Additive manufacturing and multi-objective optimization of graded polystyrene aggregate concrete structures.

Romain DUBALLET (ENPC / ENSAPM, Paris, France)

Clément GOSSELIN (ENSAPM, Paris France)

Philippe ROUX (ENSAM / ENSAPM, Paris France

We present in this paper a work on multi-material additive manufacturing, linking a GA-based multi-objective optimization form-finding algorithm to a robotic fabrication system for prototyping cement based materials. The genetic algorithm is written entirely in Mathematica® and works on multi-material voxel spaces. It produces optimized material distributions, evaluated both in terms of mechanical performances and thermal insulation abilities. The genetic functions are based on 3D-Voronoi diagram representations and the evolution includes an adaptative penalization strategy (Hamda et al., 2002) for taking constraints into account (maximum deflections, material resistances, geometric or manufacturing needs). Both thermal and mechanical evaluations, to be combined in a Min-Max method based multi-objective fitness, are conducted thanks to Mathematica® 10 Finite-Element Method library for solving partial differential equations. We have implemented a function to compute volumetric stress distribution in a multi-material voxel space together with structure deformation. The same method is used to evaluate thermal performances: under imposed surface temperatures, the thermal distribution is calculated and the global conductive flow is extracted. The form-finding algorithm is scale-independent, and can work with any list of materials, as long as they can be characterized in terms of Young modulus, Poisson coefficient, and thermal conductivity.

We address the prototyping problem by working with concrete mixed with polystyrene beads. Therefore the aim is the making of functionally graded material structures, each part (voxel) of them varying from purely structural concrete to almost purely insulating polystyrene. The additive manufacturing system we designed allow us to print different material performance at a large scale (the deposit lace has a diameter of 2cm).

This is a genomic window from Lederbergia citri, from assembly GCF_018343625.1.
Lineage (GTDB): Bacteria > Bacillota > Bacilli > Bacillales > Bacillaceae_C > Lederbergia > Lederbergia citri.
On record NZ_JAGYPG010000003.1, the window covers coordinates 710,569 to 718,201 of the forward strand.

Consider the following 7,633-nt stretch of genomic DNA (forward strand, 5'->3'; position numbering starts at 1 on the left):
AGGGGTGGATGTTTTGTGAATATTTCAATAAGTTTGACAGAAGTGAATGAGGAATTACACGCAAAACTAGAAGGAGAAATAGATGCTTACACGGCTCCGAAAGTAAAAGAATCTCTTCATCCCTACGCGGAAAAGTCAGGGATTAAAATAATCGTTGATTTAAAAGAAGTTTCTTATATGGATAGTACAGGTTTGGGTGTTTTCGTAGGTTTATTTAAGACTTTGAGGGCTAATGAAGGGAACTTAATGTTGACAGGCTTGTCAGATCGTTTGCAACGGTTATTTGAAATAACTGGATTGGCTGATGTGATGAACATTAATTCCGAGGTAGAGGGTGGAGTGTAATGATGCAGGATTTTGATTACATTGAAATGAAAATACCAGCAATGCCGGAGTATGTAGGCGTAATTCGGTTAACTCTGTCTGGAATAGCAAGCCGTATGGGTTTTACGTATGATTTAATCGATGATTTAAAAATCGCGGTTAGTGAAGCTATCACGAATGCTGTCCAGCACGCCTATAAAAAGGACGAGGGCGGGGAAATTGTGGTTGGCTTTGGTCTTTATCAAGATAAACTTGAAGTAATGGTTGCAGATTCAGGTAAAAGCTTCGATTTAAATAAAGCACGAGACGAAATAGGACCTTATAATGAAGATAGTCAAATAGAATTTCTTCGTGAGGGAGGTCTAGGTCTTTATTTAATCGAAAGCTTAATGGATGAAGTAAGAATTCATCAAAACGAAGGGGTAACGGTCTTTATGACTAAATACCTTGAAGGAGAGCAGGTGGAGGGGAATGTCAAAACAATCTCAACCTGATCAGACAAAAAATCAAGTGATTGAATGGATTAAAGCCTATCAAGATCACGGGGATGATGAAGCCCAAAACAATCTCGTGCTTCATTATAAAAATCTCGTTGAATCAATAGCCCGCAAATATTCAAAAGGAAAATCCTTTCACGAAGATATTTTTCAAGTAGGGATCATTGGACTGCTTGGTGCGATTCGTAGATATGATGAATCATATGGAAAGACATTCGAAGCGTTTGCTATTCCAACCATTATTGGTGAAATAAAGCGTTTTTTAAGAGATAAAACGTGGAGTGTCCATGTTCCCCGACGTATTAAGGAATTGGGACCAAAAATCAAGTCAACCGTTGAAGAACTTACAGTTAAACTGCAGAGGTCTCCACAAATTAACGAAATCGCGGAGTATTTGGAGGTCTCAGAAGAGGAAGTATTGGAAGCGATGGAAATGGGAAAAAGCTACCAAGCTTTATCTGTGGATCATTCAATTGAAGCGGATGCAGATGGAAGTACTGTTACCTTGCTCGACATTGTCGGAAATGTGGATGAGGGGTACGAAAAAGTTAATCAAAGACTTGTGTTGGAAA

We have been able to print prototypes. They were made to calibrate the fabrication process in terms of concrete formulation (Roussel, N., Stefani, C., Leroy, R., 2005) and deposition reliability. The two pictures shown below show a piece of wall with a wavy structural material in the middle and an insulating material in each side of it.

We have also addressed some less straightforward constructive scenarios like printing geometries that include empty spaces to be filled either with flexion-resistant material like UHPFC (as shown in the pictures below), tension cables, or specific architectural parts of the element (pipes, electric wire, etc.).

Now that we have a fully operating form finding and manufacturing process for the making of lightweight multi-purpose concrete and polystyrene structures, we are about to link them together. Writing our own algorithm gives a great versatility to our approach, for we can easily simulate any architectural performance or feasibility constraint that our solutions are to respect. Our algorithm also being scale-independent, it is also possible to use it to address multi-scale problems, playing with the search space, the objectives, and the constraints as inputs. Furthermore, because the construction process is completely automated and computer controlled, we can easily adjust each step to ensure our simulation fits with the actual making. Prototyping allows to conduct mechanical and thermal tests, to provide the initial form finding with quantified feedback, and thus to tighten the whole performance oriented (Hensel M., 2013) architectural approach.

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Oct 24, 2015 Category: publication